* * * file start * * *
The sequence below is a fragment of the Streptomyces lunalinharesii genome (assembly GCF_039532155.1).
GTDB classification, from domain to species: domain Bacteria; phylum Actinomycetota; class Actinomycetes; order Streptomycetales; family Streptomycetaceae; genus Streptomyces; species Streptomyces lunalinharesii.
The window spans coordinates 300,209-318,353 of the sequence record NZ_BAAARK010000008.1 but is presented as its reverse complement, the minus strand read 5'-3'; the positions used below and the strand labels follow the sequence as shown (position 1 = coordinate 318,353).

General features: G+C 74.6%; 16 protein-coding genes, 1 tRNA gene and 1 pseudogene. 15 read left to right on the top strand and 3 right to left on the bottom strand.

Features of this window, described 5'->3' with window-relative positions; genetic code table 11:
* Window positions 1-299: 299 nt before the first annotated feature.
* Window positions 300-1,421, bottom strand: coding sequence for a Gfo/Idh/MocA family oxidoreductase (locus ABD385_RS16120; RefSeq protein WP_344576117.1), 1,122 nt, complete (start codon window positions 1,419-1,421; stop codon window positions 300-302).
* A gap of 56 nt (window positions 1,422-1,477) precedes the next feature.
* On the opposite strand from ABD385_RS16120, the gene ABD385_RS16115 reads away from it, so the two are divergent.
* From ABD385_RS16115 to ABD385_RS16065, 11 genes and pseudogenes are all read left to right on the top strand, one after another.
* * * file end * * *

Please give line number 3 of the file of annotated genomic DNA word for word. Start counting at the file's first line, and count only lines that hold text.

The window spans coordinates 300,209-318,353 of the sequence record NZ_BAAARK010000008.1 but is presented as its reverse complement, the minus strand read 5'-3'; the positions used below and the strand labels follow the sequence as shown (position 1 = coordinate 318,353).